The first STM32 MCU based on Arm Cortex-M33 core was the ultra-low-power STM32L5 microcontroller, and the company is now following with the STM32U5 series also designed for smart applications including wearables, personal medical devices, home automation, and industrial sensors. The new family has a higher 160 MHz clock speed, up to 2048 KB flash, up to 786 KB RAM, a 2D graphics accelerator, several peripherals have been upgraded, and a new autonomous mode lets DMA and peripherals keep working while most of the device sleeps in order to save power. STM32U5 MCUs also integrate additional hardware security features, and are manufactured using a 40nm process, which the company says is the most advanced process suitable for microcontrollers. Just like for the STM32L5 family, there are two product lines in the STM32U5 series which mostly differ by their security features: STM32U575 with 1024 to 2048 KB of flash memory, 786 KB RAM STM32U585 with 2048 KB of flash memory, 786 KB […]
Microcontrollers used to be those cute little chips clocked at 8 MHz, but it’s now common to have MCUs clocked at one or two hundred Megahertz, and with Cortex-M7 cores, several hundred Megahertz is now possible, and NXP even pushed the limit to one Gigahertz with their i.MX RT1170 series of Cortex-M7/M4 Crossover MCUs announced over a year ago. Embedded Artists has now made a computer-on-module and a corresponding devkit based on NXP i.MX 1176 Crossover MCU clocked at one Gigahertz. iMX RT1176 uCOM MCU module delivers up to 6468 Coremarks, comes with up to 32MB SDRAM, 16MB QSPI flash, optional WiFi and Bluetooth, and various peripherals in a tiny 45x42mm form factor. iMX RT1176 uCOM module Specifications: SoC – NXP i.MX RT1176 processor with Cortex-M7 core up to 1 GHz/800MHz (Commercial vs industrial), Cortex-M4 core up to 400/200 MHz, 2MB internal SRAM, 2D GPU with OpenVG 1.1 support and 2D accelerator (PXP); note: no VPU for video decoding/encoding System […]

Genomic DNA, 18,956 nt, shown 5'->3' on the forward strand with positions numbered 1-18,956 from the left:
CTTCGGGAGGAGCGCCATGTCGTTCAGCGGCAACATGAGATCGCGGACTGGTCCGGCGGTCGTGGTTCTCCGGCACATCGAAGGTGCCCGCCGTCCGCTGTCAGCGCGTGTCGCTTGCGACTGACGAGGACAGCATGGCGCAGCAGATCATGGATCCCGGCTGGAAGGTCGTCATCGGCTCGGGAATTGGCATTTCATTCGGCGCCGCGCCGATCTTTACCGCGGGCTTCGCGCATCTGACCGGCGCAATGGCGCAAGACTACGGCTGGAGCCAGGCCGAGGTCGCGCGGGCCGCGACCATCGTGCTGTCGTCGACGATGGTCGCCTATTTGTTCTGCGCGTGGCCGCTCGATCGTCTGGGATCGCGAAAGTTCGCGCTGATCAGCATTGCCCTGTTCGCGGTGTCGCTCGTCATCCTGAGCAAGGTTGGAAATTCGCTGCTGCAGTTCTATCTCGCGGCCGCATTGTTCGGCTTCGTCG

Most laptops are not made to be serviced by the end-users or expanded. In the part of the world where I live, I still have a “warranty void” sticker if I open my laptop to add an M.2 SSD. There are very few laptops with full documentation and whose companies encourage users to update and modify the hardware. Olimex TERES-I and MNT Reform 2 open-source hardware laptops do offer modularity, customization, and repairability, but they are based on low-power Arm processors and cater to a rather niche market. However, a new company called Framework is preparing to launch a modular laptop that is easily upgradeable and repairable with a more powerful set of features. The Framework laptop will be initially offered with a choice of 11th generation Intel Core processor, up to 64GB RAM, up to 4TB SSD storage, a 13.5-inch display, a Full HD webcam, a 55Wh battery, and weight less than 1.3kg with a thickness of 15.85 mm. […]
Since the Raspberry Pi Compute Module 4 launch last fall, we’ve seen several interesting carrier boards for the system-on-module including Wiretrustee to build a NAS with up to four SATA drives, the compact, Arduino-sized Piunora board that also include an M.2 socket, or Over:Board mini-ITX carrier board. Oratek brings another one specially designed for industrial use cases with TOFU Raspberry Pi Compute Module 4 carrier board offering wide DC input, Gigabit Ethernet with PoE, M.2 NVMe SSD or 4G LTE modem support, among many other features. Specifications: Raspberry Pi Compute Module 4 socket Storage NVMe SSD via M.2 2242 Key B socket (See Expansion section) MicroSD card slot Video Output HDMI 2.0 port up to 4Kp60 MIPI DSI connector for Raspberry Pi LCD display Camera – 1x MIPI CSI connector for Raspberry Pi camera Connectivity Gigabit Ethernet port with PoE Optional WiFI 5 and Bluetooth 5.0 on Raspberry Pi CM4 module Optional 3G/4G LTE (USB) modem via M.2 2242 Key […]